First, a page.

Academic journal article William and Mary Law Review

Secure Communities: Burdening Local Law Enforcement and Undermining the U Visa

Academic journal article William and Mary Law Review

Secure Communities: Burdening Local Law Enforcement and Undermining the U Visa

Article excerpt


      A. Purported Purpose
      B. The Procedure
      C. Reality and Controversy
      A. Dual Purpose
      B. Elements the Victim Must Show
      C. The Problem of Law Enforcement Certifications
      A. Secure Communities Creates a Chilling Effect
      B. Secure Communities Harms Victims
      C. Opt-Out Controversy
      A. Effective Coexistence Requires That Congress
          Modify Secure Communities
      B. Counterarguments



The Department of Homeland Security (DHS) claims it is making the community safer by targeting and removing dangerous criminal immigrants. (1) But Isaura Garcia, an immigrant living in Los Angeles, was neither dangerous nor a criminal. In fact, all she did was call 911 in February 2011 out of desperation to report domestic abuse by her boyfriend. (2) As is typically the case in domestic disputes, the police arrested both parties and fingerprinted Isaura according to procedure. (3) Because of the Secure Communities program, immigration officials obtained these fingerprints and flagged Isaura, who was undocumented, for removal. (4) Now the question for Isaura's friends and neighbors--many of whom are likely in a similar situation--is whether it is better to endure violent abuse or call for help and face deportation.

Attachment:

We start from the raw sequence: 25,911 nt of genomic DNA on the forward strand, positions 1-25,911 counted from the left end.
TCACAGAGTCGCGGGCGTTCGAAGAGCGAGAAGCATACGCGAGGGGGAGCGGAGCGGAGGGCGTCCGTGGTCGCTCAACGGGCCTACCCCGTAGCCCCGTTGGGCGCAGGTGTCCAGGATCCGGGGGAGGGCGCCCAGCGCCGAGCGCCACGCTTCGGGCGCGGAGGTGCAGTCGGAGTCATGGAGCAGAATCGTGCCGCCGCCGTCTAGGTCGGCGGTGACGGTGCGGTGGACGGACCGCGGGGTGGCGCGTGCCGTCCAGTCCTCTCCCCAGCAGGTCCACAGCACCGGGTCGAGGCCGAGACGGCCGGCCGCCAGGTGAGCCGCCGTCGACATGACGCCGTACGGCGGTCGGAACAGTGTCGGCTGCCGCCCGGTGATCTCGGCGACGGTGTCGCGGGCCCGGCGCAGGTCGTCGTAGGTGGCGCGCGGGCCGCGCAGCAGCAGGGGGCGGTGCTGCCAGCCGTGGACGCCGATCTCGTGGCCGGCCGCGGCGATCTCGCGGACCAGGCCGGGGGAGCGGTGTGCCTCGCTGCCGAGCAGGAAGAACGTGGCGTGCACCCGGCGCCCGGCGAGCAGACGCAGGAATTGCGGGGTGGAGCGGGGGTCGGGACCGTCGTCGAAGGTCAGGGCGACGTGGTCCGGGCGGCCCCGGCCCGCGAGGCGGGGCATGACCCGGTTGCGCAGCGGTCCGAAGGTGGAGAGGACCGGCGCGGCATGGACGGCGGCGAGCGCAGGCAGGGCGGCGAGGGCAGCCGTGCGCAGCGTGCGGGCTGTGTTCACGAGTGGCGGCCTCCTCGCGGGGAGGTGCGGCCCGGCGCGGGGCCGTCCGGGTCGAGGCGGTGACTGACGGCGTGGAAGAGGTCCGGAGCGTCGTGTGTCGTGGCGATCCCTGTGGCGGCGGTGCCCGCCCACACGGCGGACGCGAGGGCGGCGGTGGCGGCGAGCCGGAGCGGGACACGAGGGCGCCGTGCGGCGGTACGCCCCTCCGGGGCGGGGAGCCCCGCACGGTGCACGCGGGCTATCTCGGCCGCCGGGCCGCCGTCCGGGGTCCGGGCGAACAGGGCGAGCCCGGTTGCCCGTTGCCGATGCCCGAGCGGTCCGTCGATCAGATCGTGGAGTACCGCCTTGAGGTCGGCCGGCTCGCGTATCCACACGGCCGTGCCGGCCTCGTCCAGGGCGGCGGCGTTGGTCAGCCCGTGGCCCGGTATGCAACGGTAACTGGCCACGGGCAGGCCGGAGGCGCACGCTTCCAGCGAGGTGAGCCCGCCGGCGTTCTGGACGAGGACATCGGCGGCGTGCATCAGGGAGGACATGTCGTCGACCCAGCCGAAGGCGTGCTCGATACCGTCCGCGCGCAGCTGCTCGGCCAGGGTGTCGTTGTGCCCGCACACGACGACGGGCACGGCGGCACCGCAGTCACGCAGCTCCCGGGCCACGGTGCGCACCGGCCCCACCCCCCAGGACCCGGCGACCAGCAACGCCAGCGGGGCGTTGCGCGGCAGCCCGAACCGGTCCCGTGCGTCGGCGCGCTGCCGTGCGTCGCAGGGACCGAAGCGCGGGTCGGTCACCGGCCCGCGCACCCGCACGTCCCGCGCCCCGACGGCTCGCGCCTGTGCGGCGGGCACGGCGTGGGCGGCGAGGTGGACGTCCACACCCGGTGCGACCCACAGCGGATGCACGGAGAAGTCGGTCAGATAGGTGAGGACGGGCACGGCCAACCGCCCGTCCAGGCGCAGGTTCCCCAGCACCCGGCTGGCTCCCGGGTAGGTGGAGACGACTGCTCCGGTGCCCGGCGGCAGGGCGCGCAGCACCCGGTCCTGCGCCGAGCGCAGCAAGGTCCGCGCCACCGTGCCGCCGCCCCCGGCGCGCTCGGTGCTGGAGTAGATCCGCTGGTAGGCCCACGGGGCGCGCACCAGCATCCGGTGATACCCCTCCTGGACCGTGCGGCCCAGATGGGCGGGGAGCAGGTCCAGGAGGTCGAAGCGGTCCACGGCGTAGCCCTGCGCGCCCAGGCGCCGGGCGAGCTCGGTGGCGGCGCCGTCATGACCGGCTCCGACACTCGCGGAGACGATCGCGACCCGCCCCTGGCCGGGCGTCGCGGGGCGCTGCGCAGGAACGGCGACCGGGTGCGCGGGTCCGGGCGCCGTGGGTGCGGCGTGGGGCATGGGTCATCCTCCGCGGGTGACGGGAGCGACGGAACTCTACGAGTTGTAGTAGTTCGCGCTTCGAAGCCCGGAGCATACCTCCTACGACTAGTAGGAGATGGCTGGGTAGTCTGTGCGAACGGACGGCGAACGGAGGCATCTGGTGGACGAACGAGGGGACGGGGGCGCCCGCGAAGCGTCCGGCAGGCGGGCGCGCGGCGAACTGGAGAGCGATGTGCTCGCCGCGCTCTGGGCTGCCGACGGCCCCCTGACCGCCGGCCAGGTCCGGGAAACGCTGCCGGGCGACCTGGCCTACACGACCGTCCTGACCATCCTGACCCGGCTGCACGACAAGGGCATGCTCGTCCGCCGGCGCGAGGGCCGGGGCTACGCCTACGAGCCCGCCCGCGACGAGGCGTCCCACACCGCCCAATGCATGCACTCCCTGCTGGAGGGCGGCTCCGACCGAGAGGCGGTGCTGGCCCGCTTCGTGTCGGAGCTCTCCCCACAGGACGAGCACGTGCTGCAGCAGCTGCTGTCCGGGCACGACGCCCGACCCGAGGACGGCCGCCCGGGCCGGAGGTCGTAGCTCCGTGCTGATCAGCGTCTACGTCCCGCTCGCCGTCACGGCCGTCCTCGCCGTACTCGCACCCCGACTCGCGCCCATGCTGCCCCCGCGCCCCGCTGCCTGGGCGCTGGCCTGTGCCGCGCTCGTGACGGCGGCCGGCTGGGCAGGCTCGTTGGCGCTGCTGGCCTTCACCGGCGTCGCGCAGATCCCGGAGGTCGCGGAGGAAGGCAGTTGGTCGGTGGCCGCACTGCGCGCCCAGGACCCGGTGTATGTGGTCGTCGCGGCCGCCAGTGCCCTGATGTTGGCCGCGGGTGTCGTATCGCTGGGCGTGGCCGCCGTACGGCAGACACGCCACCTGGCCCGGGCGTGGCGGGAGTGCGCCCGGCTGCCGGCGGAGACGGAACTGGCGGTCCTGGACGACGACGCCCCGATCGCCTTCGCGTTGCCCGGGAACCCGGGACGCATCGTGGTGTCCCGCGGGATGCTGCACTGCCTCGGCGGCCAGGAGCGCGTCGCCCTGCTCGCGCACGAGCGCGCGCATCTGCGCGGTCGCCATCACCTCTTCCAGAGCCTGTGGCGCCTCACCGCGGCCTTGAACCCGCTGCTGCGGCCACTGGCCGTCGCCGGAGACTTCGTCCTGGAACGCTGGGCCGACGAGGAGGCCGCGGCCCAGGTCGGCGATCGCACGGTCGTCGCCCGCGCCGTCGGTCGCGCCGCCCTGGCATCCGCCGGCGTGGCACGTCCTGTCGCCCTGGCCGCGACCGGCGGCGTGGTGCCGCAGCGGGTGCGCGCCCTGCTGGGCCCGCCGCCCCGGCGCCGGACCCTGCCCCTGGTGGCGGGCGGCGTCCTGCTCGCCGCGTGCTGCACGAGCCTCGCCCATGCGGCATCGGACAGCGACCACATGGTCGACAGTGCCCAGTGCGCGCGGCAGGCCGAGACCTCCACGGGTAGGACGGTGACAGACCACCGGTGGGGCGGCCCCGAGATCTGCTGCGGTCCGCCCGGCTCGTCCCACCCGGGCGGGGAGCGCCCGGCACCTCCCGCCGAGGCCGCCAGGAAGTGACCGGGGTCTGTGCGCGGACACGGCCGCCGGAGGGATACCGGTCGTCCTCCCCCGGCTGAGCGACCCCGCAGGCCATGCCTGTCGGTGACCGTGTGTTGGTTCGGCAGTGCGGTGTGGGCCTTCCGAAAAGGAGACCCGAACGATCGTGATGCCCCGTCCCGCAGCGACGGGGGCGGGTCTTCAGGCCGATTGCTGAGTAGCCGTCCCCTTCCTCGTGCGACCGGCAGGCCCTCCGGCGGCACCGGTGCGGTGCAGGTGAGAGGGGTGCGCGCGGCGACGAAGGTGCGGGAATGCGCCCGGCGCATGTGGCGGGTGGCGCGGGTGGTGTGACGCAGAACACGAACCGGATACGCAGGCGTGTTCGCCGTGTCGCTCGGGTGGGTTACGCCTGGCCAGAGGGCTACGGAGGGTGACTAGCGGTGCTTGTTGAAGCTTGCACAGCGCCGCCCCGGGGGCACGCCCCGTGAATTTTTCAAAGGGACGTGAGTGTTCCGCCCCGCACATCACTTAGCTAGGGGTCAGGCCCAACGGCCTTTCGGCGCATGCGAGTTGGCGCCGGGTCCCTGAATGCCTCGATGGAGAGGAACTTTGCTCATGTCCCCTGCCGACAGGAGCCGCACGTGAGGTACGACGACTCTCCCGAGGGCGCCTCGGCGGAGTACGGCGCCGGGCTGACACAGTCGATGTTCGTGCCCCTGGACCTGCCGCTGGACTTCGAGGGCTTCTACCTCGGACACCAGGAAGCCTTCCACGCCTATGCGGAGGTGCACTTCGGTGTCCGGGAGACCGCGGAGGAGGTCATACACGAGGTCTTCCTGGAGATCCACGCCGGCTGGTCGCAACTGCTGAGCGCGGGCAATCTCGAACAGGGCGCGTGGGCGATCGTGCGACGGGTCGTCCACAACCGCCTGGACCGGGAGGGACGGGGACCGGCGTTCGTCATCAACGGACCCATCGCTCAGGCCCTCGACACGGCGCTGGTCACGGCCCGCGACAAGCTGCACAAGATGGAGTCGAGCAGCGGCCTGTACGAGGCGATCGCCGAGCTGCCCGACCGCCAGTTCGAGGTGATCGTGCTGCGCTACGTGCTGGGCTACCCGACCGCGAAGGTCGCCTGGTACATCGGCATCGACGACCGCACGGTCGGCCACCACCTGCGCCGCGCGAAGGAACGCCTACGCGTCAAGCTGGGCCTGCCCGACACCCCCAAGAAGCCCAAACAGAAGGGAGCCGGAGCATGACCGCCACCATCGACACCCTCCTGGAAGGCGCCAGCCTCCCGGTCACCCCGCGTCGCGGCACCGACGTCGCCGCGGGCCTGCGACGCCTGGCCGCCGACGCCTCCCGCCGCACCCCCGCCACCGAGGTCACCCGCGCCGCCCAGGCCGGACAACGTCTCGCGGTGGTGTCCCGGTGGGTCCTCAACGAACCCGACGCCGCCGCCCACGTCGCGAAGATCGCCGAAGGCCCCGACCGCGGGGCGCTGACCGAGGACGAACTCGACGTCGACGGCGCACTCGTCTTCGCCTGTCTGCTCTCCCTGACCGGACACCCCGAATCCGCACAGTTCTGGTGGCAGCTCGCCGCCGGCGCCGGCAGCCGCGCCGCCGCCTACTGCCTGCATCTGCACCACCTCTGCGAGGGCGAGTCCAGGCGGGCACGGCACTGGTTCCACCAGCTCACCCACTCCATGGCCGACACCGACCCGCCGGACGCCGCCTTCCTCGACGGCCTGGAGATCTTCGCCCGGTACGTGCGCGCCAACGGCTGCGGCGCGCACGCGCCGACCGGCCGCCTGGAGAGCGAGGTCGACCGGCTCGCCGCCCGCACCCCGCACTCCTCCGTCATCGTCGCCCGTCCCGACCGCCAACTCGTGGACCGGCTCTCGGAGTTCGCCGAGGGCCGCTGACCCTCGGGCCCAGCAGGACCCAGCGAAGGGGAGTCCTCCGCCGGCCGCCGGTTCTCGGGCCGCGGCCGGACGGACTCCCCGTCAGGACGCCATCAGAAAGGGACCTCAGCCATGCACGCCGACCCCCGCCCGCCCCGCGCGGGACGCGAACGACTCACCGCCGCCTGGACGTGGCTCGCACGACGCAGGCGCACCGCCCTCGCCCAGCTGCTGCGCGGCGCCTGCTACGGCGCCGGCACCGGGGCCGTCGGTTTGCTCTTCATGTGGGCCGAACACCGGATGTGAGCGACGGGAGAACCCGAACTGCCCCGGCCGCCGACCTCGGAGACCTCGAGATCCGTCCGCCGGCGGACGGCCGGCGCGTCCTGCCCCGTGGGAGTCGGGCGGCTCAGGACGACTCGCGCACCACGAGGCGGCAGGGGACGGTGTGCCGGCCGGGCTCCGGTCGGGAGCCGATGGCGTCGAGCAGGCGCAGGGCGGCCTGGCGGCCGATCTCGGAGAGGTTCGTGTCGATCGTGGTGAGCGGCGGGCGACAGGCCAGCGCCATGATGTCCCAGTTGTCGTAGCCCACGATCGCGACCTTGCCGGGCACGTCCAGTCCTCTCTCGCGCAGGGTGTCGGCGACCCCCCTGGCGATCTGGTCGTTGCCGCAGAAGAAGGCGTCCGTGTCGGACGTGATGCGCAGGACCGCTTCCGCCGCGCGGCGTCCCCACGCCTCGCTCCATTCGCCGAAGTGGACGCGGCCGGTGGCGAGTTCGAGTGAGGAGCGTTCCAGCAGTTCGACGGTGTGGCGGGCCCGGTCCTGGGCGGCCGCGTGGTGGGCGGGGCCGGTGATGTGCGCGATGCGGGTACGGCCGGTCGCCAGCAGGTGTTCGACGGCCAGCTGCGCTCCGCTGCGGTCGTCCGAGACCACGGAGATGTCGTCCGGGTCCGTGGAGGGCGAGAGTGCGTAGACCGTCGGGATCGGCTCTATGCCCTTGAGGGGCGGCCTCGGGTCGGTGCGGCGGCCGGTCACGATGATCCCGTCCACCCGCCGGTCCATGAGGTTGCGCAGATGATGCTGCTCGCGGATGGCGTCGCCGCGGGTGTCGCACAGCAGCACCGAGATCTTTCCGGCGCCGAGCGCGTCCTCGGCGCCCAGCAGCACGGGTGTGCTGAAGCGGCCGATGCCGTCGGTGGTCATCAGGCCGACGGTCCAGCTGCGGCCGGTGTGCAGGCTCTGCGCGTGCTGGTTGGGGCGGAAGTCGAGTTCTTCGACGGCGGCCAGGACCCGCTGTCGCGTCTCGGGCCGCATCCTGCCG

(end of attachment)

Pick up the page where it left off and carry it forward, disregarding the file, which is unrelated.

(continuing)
Illegal immigration is one of the most prominent issues plaguing the political and legal spheres. DHS estimates that as of January 2011, approximately 11.5 million undocumented immigrants resided in the United States. (5) Just under 60 percent arrived before January 1, 2000, and 29 percent arrived between 2000 and 2004. (6) Although government officials nationwide are quick to make their opinions known, and to create and institute programs intended to deal with illegal immigration, the wisdom of these programs is unclear.

Secure Communities is one such program. In 2008, DHS created Secure Communities as a tool to focus the limited resources of U.S. Immigration and Customs Enforcement (ICE) on identifying and removing the most dangerous undocumented immigrants. (7) Although the program appears to be a legitimate use of limited resources, its actual implementation has expanded far beyond the program's purported purpose. More importantly, the program has had the indirect effect of undermining the U Nonimmigrant Visa (U Visa) by discouraging immigrant interactions with law enforcement. One of the primary purposes of the U Visa statute is to assist local law enforcement in investigating crimes by encouraging the cooperation of victims. Secure Communities has blurred the line between local law enforcement--whose purpose is to protect the community--and ICE. The ultimate consequence of this blurred distinction is that many undocumented immigrant victims, who had been encouraged by the passage of the U Visa to report crimes and cooperate with investigations, have a renewed fear of interacting with the police. Although Secure Communities has made ICE's job easier, it has made the jobs of local law enforcement agencies, particularly in areas with large immigrant communities, significantly more difficult.

Secure Communities cannot continue in its current form. DHS created the program in a manner that extends its reach well beyond its alleged purpose and severely disadvantages local law enforcement. As implemented, this program undermines the U Visa statute and requires modification. If the goal of Secure Communities is truly to identify and remove serious criminals, then DHS should reform the program to accomplish that specific goal. As it appears DHS has no intention of doing so, this Note takes the position that Congress should act, if for no other reason than to prevent ICE from undermining Congress's own legislation.

Part I will detail the Secure Communities program and discuss the divergence between the program's actual implementation and its purported purpose. …

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